If you’re reading this, it’s safe to guess you’re fond of books, reading, and being transported to different times, places, experiences, and viewpoints. We invite you to check out what others are reading and share your recommendations of favorite titles with us. To see the complete list of books from 2019 through 2022, go to the Tidelines website here and look for the Seabrookers Read tab.
Lincoln in the Bardo by George Saunders
On February 22, 1862, two days after his death, Willie Lincoln was laid to rest in a marble crypt in a Georgetown cemetery. That very night, shattered by grief, Abraham Lincoln arrives at the cemetery under cover of darkness and visits the crypt, alone, to spend time with his son’s body. Set over the course of that one night and populated by ghosts of the recently passed and the long dead, this is a thrilling exploration of death, grief, the powers of good and evil, a novel – in its form and voice – completely unlike anything you have read before. It is also, in the end, an exploration of the deeper meaning and possibilities of life, written as only George Saunders can: with humor, pathos, and grace. (2017, Fiction)
Waterland by Graham Swift
Set in the bleak Fen Country of East Anglia, and spanning some 240 years in the lives of its haunted narrator and his ancestors, this is a book that takes in eels and incest, ale-making and madness, the heartless sweep of history and a family romance as tormented as any in Greek tragedy. (2013, Fiction)
The Seven Moons of Maali Almeida by Shehan Karunatilaka
Colombo, 1990. Maali Almeida–war photographer, gambler, and closet queen–has woken up dead in what seems like a celestial visa office. His dismembered body is sinking in the serene Beira Lake and he has no idea who killed him. In a country where scores are settled by death squads, suicide bombers, and hired goons, the list of suspects is depressingly long, as the ghouls and ghosts with grudges who cluster round can attest. But even in the afterlife, time is running out for Maali. He has seven moons to contact the man and woman he loves most and lead them to the photos that will rock Sri Lanka. (2023, Fiction)
Empire of Ice and Stone by Buddy Levy
In the summer of 1913, the wooden-hulled brigantine Karluk departed Canada for the Arctic Ocean. At the helm was Captain Bob Bartlett, considered the world’s greatest living ice navigator. The expedition’s visionary leader was a flamboyant impresario named Vilhjalmur Stefansson hungry for fame. Just six weeks after the Karluk departed, giant ice floes closed in around her. As the ship became icebound, Stefansson disembarked with five companions and struck out on what he claimed was a 10-day caribou hunting trip. Most on board would never see him again. Twenty-two men and an Inuit woman with two small daughters now stood on a mile-square ice floe, their ship and their original leader gone. Under Bartlett’s leadership they built make-shift shelters, surviving the freezing darkness of Polar night. Captain Bartlett now made a difficult and courageous decision. He would take one of the young Inuit hunters and attempt a 1000-mile journey to save the shipwrecked survivors. It was their only hope. (2022, Nonfiction)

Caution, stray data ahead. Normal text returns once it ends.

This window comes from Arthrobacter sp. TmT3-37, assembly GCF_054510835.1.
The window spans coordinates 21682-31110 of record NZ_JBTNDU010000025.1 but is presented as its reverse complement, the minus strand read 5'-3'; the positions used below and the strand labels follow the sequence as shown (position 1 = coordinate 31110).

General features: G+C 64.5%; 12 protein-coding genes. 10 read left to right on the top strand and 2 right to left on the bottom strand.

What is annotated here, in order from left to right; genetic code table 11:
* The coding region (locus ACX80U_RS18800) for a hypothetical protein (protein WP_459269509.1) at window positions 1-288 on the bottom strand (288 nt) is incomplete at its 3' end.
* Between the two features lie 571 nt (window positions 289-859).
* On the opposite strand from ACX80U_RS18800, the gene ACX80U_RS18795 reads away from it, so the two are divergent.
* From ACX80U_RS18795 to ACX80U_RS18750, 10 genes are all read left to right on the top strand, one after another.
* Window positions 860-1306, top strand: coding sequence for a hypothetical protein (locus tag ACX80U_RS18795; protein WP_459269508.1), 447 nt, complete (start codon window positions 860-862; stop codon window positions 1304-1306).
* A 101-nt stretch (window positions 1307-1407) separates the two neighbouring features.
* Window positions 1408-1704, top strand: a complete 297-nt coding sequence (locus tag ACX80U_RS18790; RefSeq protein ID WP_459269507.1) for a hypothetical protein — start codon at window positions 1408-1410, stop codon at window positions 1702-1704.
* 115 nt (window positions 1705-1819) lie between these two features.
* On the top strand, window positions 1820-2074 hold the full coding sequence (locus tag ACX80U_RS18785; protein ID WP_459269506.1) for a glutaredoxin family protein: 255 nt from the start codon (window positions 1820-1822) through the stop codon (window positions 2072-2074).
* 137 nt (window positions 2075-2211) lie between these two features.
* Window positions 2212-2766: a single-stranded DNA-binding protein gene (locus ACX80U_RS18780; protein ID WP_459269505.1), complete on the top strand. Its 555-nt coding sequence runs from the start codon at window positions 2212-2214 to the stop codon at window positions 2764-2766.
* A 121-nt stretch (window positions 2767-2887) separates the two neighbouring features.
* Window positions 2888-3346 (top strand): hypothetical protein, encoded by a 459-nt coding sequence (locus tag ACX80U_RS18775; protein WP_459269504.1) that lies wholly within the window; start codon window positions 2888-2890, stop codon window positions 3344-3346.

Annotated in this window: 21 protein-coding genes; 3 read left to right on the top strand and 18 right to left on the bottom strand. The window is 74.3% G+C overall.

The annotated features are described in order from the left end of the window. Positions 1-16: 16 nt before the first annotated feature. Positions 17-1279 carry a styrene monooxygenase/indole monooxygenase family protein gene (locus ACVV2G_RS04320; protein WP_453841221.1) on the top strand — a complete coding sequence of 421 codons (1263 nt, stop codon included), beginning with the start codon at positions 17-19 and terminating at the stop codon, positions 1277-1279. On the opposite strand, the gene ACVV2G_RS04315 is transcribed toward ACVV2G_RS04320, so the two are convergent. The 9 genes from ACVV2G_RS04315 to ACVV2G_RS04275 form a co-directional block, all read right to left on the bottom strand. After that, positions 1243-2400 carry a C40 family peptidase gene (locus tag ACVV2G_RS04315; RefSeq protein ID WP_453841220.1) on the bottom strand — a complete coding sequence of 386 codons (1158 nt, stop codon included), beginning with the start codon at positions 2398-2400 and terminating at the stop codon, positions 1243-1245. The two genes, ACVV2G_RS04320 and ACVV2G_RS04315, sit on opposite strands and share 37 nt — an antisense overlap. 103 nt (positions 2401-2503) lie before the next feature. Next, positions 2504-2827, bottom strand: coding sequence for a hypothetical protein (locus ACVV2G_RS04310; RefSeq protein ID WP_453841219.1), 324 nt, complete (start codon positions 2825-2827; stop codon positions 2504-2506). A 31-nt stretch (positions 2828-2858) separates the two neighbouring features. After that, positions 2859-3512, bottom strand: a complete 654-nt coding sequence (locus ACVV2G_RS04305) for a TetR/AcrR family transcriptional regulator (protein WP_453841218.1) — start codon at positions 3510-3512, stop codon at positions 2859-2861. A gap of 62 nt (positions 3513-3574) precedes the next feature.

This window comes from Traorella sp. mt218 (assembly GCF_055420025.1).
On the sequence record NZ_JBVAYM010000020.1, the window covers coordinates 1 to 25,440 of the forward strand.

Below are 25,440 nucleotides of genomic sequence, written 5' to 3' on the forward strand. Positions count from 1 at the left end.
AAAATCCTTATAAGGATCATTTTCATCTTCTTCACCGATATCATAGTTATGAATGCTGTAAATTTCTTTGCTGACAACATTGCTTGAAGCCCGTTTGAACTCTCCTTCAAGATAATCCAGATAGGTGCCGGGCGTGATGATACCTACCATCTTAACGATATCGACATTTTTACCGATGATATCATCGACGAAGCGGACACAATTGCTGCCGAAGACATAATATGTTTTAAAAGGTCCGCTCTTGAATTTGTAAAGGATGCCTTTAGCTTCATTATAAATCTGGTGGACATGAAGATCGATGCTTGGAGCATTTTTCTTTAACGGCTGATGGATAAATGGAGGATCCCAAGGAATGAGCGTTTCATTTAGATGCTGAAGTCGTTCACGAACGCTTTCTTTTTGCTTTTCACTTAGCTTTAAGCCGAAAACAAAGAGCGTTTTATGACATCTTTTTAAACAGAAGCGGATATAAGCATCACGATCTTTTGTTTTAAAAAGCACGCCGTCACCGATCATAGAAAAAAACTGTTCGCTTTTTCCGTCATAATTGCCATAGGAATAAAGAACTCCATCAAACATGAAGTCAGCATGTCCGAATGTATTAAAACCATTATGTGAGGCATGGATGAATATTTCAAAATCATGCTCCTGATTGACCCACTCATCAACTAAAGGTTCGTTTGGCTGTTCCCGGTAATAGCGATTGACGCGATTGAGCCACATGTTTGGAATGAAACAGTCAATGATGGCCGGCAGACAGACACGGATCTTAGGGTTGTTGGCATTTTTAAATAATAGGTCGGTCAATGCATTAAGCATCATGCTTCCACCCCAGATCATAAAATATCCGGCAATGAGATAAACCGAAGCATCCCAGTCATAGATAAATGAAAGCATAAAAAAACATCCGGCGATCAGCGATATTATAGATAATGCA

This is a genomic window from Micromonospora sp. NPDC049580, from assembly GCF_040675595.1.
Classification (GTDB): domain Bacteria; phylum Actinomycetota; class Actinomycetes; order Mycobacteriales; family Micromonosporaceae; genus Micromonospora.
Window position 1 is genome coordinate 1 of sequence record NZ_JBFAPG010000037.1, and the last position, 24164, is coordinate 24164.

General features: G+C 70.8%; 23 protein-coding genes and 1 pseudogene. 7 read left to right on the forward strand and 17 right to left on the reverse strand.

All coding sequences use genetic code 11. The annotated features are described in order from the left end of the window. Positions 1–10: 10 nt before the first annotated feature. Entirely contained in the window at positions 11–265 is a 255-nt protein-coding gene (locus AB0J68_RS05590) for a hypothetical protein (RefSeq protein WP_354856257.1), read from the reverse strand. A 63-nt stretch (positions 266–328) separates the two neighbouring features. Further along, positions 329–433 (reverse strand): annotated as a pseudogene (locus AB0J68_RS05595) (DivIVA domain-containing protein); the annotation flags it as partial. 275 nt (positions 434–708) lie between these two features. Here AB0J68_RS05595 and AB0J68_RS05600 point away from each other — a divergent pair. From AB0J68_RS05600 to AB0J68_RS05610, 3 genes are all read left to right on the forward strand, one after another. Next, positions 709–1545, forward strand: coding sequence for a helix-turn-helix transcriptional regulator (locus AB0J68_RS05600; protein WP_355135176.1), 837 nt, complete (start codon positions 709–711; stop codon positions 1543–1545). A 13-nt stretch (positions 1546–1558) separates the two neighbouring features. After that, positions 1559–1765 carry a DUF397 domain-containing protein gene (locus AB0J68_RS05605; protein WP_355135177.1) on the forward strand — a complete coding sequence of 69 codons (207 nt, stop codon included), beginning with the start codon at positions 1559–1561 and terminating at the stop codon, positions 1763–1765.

Rough Sleepers by Tracy Kidder
When he graduated from Harvard Medical School, Jim O’Connell was asked by the medical school Dean to spend one year setting up a program to care for the homeless population in Boston. It became Jim O’Connell’s life calling, to help people known as “rough sleepers.” For the past three decades, Dr. O’Connell has run the Boston Healthcare for the Homeless Program, which he helped to create. Affiliated with Massachusetts General Hospital, the program includes clinics and a van on which Dr. O’Connell and his staff ride through the Boston streets at night, offering outreach of medical care, socks, soup, and friendship to a marginalized community. (2023, Nonfiction)
Demon Copperhead by Barbara Kingsolver
The teenage son of an Appalachian single mother who dies when he is eleven uses his good looks, wit, and instincts to survive foster care, child labor, addiction, disastrous loves, and crushing losses. (2022, Fiction)
We look forward to hearing about the books you or your book club recommend.
- Include your name (although it will not be published), the title, and the author of the book you are recommending, and email this to Tidelines at firstname.lastname@example.org. (You may be able to click on the email address to open a new message.)
- For audiobooks, include the name of the narrator.
- Tidelines editors will provide a blurb to tell a little about the book and add the book jacket image.
- Publication is at the discretion of Tidelines editors.
(Image and bibliographic credit: CMPL)